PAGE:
“I know you'll never be able to replace that camaraderie you have with the team when you go. We're lucky in Tyrone we don't have any club rifts, we have everybody who turns up to train for Tyrone, and to play for Tyrone, who is 100% committed to try and do their best for Tyrone.

“That environment is a great one to be in. I'm just living it, training session by training session, day by day and I'm really enjoying it at the moment because I know this will be the end of it.

“You want to be fair to the rest of the guys too. I'd never like to think that I'd be living on a reputation or something like that. I have been incredibly fortunate throughout my career to win what I have won but at the same time I don't want to be the person training once a week or every other session to try and be part of something where the rest of the guys are putting in the hard work.

“That was the basis on which I came back this year, that if I wasn't fit to do the things everyone else was doing, including the gym stuff, and four or five nights a week of training, I wouldn't do it. I know that will be more difficult next year and the year after so I have it in my head that this is it."

Meanwhile, former Red Hand star Philip Jordan believes that winning a league title could be the making of Tyrone's season.

“For teams like Tyrone, Monaghan, Cavan, Roscommon and Donegal, winning League games is important and winning a League title could be the making of their season," he said in his RTE column.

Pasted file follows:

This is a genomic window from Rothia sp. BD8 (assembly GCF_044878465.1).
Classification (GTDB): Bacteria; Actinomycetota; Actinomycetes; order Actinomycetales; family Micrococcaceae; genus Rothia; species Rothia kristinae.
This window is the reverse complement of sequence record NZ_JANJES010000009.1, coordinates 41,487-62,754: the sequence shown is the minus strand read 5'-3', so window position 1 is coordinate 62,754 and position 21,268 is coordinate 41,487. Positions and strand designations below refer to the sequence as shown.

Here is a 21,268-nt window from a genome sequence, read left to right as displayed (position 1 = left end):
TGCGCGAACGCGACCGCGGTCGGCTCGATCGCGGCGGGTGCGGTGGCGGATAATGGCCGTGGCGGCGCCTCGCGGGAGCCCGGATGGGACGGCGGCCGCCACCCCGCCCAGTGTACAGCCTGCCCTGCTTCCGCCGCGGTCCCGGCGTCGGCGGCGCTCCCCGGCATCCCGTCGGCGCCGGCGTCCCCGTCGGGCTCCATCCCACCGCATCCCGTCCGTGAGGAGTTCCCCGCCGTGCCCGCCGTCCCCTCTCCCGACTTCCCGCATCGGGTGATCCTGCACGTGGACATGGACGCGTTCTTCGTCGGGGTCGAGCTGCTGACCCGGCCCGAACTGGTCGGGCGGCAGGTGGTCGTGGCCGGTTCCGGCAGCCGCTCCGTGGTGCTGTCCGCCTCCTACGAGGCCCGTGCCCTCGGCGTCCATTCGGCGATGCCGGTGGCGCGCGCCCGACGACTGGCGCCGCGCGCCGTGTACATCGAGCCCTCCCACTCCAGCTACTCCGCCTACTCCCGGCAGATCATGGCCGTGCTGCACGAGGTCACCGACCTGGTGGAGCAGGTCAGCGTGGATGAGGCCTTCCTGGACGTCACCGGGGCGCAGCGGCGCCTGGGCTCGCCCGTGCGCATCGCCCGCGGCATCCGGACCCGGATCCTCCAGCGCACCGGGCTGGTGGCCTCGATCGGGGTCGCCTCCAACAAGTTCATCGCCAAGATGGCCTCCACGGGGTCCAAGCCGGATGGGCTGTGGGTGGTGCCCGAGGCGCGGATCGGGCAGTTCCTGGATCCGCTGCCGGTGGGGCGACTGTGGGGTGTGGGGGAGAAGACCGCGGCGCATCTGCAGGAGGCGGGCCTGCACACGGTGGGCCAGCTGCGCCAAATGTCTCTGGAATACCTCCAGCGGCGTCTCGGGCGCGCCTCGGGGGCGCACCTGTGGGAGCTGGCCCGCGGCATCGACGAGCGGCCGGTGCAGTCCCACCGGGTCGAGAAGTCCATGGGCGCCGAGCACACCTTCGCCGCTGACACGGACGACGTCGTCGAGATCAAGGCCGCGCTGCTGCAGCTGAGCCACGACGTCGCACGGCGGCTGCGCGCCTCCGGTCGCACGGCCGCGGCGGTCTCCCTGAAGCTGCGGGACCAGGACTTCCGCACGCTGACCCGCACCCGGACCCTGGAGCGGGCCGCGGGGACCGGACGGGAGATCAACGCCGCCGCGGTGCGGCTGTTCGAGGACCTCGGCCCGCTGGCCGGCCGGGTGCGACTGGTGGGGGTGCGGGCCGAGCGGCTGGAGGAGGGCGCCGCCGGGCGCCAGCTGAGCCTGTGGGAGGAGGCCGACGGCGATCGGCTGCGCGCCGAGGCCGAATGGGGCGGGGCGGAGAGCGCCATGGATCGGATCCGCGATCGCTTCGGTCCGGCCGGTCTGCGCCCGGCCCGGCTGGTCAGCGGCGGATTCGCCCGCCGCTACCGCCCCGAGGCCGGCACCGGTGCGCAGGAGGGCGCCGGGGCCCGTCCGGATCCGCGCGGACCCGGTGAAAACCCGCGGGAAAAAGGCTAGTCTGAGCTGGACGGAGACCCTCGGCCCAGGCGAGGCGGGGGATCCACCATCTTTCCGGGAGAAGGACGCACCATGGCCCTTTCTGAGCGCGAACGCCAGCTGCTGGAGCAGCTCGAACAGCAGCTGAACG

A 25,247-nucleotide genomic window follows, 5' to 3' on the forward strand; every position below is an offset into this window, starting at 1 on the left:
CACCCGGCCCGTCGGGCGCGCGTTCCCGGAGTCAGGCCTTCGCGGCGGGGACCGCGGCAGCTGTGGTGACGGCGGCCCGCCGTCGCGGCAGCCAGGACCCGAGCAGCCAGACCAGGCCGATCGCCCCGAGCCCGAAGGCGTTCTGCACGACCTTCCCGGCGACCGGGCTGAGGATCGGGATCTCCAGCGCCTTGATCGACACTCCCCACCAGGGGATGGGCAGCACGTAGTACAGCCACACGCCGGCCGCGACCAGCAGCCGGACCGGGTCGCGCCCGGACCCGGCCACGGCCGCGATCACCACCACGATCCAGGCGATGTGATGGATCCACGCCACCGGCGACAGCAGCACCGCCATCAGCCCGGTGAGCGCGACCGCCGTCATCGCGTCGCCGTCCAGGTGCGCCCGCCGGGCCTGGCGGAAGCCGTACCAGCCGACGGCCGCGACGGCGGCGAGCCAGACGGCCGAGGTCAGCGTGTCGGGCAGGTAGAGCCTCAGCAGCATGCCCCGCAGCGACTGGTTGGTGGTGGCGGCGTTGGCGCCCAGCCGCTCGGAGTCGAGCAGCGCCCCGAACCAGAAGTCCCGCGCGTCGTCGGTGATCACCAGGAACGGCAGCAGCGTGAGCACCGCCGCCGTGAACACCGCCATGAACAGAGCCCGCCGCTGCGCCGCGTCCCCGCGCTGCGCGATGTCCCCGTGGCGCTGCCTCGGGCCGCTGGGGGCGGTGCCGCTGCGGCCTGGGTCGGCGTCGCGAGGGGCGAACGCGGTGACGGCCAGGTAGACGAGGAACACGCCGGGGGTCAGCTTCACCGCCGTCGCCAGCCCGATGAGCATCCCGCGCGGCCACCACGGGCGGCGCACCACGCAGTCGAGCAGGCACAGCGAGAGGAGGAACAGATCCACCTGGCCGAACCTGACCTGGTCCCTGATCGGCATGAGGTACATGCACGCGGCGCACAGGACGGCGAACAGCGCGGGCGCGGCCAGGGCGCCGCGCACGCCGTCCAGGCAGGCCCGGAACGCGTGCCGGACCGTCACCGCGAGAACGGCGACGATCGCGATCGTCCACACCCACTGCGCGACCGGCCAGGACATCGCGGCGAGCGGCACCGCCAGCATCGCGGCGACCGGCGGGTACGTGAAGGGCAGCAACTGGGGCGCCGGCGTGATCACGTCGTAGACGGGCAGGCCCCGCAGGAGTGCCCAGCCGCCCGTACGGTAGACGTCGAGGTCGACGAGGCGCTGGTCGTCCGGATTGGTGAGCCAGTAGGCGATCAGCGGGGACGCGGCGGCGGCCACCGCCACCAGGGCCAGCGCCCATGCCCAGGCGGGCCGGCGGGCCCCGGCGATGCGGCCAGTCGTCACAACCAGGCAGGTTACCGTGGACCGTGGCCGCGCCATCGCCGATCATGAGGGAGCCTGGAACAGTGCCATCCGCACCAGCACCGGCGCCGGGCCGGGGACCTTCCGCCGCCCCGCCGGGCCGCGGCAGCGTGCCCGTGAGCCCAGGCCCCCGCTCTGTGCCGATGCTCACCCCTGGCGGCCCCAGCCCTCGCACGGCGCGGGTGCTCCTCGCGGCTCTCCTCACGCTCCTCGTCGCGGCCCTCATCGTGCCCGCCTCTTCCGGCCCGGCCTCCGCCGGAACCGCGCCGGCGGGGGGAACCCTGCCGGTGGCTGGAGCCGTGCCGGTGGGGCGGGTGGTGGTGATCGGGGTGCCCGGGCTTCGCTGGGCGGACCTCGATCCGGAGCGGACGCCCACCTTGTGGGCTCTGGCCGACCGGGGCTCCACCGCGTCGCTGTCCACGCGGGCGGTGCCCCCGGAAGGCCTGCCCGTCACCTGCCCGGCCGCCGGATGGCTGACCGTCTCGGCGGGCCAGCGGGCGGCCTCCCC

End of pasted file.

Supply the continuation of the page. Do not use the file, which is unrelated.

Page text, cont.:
“These are teams that are building and the momentum of a good spring campaign can fire them through the Championship.

“Those are the teams that want to be winning every game and who you'd expect to see putting in good performances with a lot of intensity and high work-rate.

 "For Dublin, Mayo and Kerry, the League is a different proposition. They can't take it for granted, but they have a fair idea that they'll pick up enough points to stay in Division 1 at least. If they win a few extra matches they could get into the final and end up with an extra competitive game.

“But for these teams the League is about trying to find those two or maybe three players from the fringes of the panel, normally young guys, who are ready to step up, take their place for the Championship and improve the team.

“I remember myself when I was one of the more experienced Tyrone players, that's always what we were looking for - to pick up enough points to stay in Division 1 and add something that would strengthen our team."

Jordan feels Dublin's comeback against Tyrone at Croke Park should be taken as a warning to the rest of the country.

“I watched them against Tyrone and the way they managed to carve out a draw against a team that was playing with Championship intensity and were hugely hungry for the win was a warning shot to the rest of the country.

“They just don't want to be beaten and they seem to always work out a way to ensure they're not. Few enough All-Ireland champions I have seen over the years would have been willing to roll up their sleeves in February the way they did to drag themselves back into it at Croke Park."

And he believes Tyrone need a quality forward to give them a cutting edge and extra scoring power.

“From a Tyrone perspective there were positives, but the same negatives - we're still looking for that forward that will get us three or four points from play every day and we're still looking for the reliable free-taker that every successful team needs."